Lost one remembered 32 years later

kimnkittiesNovember 21, 2004

My 13 year old brother was on a fishing trip with our aunt, uncle, and cousin, when he accidentally drowned. I was 16 at the time and he was my best friend. My sister was 10 when this happened. That was 32 years ago before there seemed to be any recognition of sibling grief and not that much about parental grief in our small, rural town. Not knowing what we were doing, we all sort of went our separate ways. I don't believe we ever discussed Joe again, at least not in front of my Mom. She would just fall apart. After she died in 1996, my Dad seemed to need to talk about him, even taking a road trip to the lake where he died. Surprisingly, I don't think we were uncomfortable talking about him, and we realized just how many memories we lost by not discussing them. Another aunt once told me that the worst thing we all did through this was to stop talking about him, but it was done to protect my Mom (or we thought we were protecting her) Yesterday, I ran into a classmate of Joe's. She shared with me that a classmate of her first grader son had died, and he was having trouble dealing with it. She had sat next to Joe in band class and had several classes and home room together, so they were good friends. Because of that, she was able to talk to her son about his loss and let him know about her experience. She said they had a good talk about Joe and her son't lost classmate. I was moved by the realization that other lives were touched by our loss, and glad that after all these years, he was being remembered by other people. Back then, there were no counselors for the children - I don't remember anyone (teacher or classmates) ever mentioning or expressing concern about it. It seemed that if no one mentioned it, it didn't happen. I find that there are still people that way - I guess discomfort and fear of saying the wrong thing makes them not say anything at all. My husband had also run into a classmate of Joe's who told him he was his best friend and how sad all that had made him. It's a real comfort to know you aren't going down this road alone, and has made me doubly aware how important it is to continue to remember loved ones out loud and share good memories as well as the sad. I hope someone has something nice to say about me when I'm gone!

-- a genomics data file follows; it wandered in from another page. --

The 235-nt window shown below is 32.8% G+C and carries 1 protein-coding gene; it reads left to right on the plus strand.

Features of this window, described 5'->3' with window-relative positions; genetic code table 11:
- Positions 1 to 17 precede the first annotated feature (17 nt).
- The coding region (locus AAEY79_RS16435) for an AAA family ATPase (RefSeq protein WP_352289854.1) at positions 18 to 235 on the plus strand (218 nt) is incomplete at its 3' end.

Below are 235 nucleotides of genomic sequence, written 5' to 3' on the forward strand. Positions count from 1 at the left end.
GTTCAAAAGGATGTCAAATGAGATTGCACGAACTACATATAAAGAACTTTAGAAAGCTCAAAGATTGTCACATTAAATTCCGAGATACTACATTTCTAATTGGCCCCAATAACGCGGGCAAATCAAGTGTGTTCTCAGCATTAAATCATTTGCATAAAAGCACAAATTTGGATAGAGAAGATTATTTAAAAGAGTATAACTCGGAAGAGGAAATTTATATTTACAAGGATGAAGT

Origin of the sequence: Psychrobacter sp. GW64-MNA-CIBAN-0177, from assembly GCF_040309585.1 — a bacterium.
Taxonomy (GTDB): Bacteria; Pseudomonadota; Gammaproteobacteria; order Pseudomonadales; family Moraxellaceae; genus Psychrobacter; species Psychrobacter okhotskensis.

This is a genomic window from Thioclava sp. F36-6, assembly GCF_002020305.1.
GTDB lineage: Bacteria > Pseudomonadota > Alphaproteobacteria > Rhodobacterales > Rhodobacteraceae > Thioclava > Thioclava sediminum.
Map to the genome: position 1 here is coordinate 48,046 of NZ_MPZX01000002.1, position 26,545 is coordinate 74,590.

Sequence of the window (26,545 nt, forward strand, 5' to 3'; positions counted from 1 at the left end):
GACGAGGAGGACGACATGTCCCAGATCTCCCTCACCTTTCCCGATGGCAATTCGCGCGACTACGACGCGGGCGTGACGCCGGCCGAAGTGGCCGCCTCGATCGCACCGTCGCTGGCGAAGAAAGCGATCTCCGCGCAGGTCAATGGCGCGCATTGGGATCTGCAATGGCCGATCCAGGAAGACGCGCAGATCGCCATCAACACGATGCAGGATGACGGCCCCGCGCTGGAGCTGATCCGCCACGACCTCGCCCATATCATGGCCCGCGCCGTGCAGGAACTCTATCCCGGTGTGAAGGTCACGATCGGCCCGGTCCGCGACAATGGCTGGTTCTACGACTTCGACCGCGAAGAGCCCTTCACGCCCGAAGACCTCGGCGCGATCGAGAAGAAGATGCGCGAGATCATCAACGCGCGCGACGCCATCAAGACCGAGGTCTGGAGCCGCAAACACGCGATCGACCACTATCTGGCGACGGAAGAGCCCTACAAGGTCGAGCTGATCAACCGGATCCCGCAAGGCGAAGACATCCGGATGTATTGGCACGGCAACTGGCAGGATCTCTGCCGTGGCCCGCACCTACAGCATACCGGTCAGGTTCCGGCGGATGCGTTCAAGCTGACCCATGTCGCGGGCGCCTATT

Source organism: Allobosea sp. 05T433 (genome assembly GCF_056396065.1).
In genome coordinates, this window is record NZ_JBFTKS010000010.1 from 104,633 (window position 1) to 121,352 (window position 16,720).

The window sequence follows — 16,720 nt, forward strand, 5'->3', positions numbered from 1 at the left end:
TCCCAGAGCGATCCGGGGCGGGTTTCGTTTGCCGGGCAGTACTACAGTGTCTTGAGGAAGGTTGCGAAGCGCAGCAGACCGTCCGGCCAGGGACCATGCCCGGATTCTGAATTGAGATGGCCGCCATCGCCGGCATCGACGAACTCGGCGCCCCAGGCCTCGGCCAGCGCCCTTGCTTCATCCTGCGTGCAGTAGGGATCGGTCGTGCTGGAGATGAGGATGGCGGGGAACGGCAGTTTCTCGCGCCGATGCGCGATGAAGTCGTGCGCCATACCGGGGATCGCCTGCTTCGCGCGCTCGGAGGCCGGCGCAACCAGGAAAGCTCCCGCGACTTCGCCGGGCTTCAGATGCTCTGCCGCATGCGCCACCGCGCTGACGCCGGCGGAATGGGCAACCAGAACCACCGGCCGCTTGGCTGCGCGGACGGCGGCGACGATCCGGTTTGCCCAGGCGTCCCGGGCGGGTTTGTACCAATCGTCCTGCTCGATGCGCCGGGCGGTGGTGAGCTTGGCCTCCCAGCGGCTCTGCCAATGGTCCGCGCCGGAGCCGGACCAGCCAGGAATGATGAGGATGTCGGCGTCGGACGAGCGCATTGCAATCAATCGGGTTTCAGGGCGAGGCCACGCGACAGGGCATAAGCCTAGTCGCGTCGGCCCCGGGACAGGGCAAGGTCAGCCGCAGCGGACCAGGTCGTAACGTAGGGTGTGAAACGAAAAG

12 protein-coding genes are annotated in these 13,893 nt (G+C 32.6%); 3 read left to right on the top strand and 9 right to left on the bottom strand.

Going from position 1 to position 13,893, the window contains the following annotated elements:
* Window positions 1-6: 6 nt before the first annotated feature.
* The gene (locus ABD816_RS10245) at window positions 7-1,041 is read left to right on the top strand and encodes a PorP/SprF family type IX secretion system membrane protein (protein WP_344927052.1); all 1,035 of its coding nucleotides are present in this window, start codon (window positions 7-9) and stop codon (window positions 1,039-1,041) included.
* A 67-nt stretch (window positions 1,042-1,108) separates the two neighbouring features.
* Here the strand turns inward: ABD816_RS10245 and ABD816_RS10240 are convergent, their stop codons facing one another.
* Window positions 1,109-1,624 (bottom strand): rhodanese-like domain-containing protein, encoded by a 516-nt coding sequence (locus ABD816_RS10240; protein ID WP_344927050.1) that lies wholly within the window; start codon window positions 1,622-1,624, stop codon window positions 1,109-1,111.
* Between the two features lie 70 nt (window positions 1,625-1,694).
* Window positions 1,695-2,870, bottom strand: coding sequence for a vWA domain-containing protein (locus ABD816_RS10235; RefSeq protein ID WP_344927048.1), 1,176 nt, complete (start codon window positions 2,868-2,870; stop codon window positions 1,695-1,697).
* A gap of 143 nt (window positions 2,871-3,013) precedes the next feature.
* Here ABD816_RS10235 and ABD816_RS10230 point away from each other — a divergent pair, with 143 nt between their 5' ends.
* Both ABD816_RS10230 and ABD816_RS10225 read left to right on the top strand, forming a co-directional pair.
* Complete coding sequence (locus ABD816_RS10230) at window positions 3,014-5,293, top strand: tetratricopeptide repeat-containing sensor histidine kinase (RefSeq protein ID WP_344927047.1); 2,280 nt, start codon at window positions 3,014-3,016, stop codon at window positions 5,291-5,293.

Have any of you had a similar experience years after a loss?

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What a nice post, Kim. I know what you mean about grief customs, or failure to acknowledge it, years ago. I was a child when my mother died suddenly--omigod, 50 years ago. No one seemed to want to talk about it, and the few times someone brought up my mom there would be tears, so I didn't want to be the cause of that. I had no brothers or sisters. In adulthood, I read some of the book Motherless Daughters, which said it's so much better to talk about the loss, and especially good if a child has siblings to process the loss with. I think we know so much more about feelings these days. Just watching Oprah or Dr. Phil is a bit of an education...


    Bookmark   November 21, 2004 at 4:49PM
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I know exactly what you mean, Kim. My husband didn't talk to his mom for years about his brother because he was afraid he would upset her! She would talk to me about him and would sometimes cry, sure, but other times would laugh about things he did. I think she stayed closer to him by getting to talk about him.

    Bookmark   November 22, 2004 at 5:44PM
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